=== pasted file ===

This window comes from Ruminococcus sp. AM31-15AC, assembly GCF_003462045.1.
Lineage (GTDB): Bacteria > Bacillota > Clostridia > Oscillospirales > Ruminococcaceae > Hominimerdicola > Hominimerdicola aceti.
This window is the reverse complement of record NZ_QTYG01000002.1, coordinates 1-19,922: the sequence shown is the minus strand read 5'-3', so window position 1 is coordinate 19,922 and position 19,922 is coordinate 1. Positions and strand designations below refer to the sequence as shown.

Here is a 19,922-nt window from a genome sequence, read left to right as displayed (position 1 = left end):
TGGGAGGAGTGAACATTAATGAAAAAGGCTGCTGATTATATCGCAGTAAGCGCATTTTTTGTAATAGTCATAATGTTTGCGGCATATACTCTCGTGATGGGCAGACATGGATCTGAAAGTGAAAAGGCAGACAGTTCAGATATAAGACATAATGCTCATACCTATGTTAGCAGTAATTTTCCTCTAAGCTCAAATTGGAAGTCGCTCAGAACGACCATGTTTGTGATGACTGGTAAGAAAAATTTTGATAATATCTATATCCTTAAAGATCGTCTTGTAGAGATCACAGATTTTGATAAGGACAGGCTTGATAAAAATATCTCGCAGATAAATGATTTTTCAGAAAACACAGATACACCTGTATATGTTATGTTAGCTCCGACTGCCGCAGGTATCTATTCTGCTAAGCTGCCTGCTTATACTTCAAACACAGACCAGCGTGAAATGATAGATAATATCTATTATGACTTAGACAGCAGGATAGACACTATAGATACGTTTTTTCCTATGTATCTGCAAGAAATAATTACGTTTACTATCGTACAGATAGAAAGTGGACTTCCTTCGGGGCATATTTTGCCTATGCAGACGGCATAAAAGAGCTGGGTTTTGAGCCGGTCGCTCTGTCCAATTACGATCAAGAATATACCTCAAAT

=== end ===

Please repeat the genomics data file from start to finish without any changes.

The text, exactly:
This window comes from Ruminococcus sp. AM31-15AC, assembly GCF_003462045.1.
Lineage (GTDB): Bacteria > Bacillota > Clostridia > Oscillospirales > Ruminococcaceae > Hominimerdicola > Hominimerdicola aceti.
This window is the reverse complement of record NZ_QTYG01000002.1, coordinates 1-19,922: the sequence shown is the minus strand read 5'-3', so window position 1 is coordinate 19,922 and position 19,922 is coordinate 1. Positions and strand designations below refer to the sequence as shown.

Here is a 19,922-nt window from a genome sequence, read left to right as displayed (position 1 = left end):
TGGGAGGAGTGAACATTAATGAAAAAGGCTGCTGATTATATCGCAGTAAGCGCATTTTTTGTAATAGTCATAATGTTTGCGGCATATACTCTCGTGATGGGCAGACATGGATCTGAAAGTGAAAAGGCAGACAGTTCAGATATAAGACATAATGCTCATACCTATGTTAGCAGTAATTTTCCTCTAAGCTCAAATTGGAAGTCGCTCAGAACGACCATGTTTGTGATGACTGGTAAGAAAAATTTTGATAATATCTATATCCTTAAAGATCGTCTTGTAGAGATCACAGATTTTGATAAGGACAGGCTTGATAAAAATATCTCGCAGATAAATGATTTTTCAGAAAACACAGATACACCTGTATATGTTATGTTAGCTCCGACTGCCGCAGGTATCTATTCTGCTAAGCTGCCTGCTTATACTTCAAACACAGACCAGCGTGAAATGATAGATAATATCTATTATGACTTAGACAGCAGGATAGACACTATAGATACGTTTTTTCCTATGTATCTGCAAGAAATAATTACGTTTACTATCGTACAGATAGAAAGTGGACTTCCTTCGGGGCATATTTTGCCTATGCAGACGGCATAAAAGAGCTGGGTTTTGAGCCGGTCGCTCTGTCCAATTACGATCAAGAATATACCTCAAAT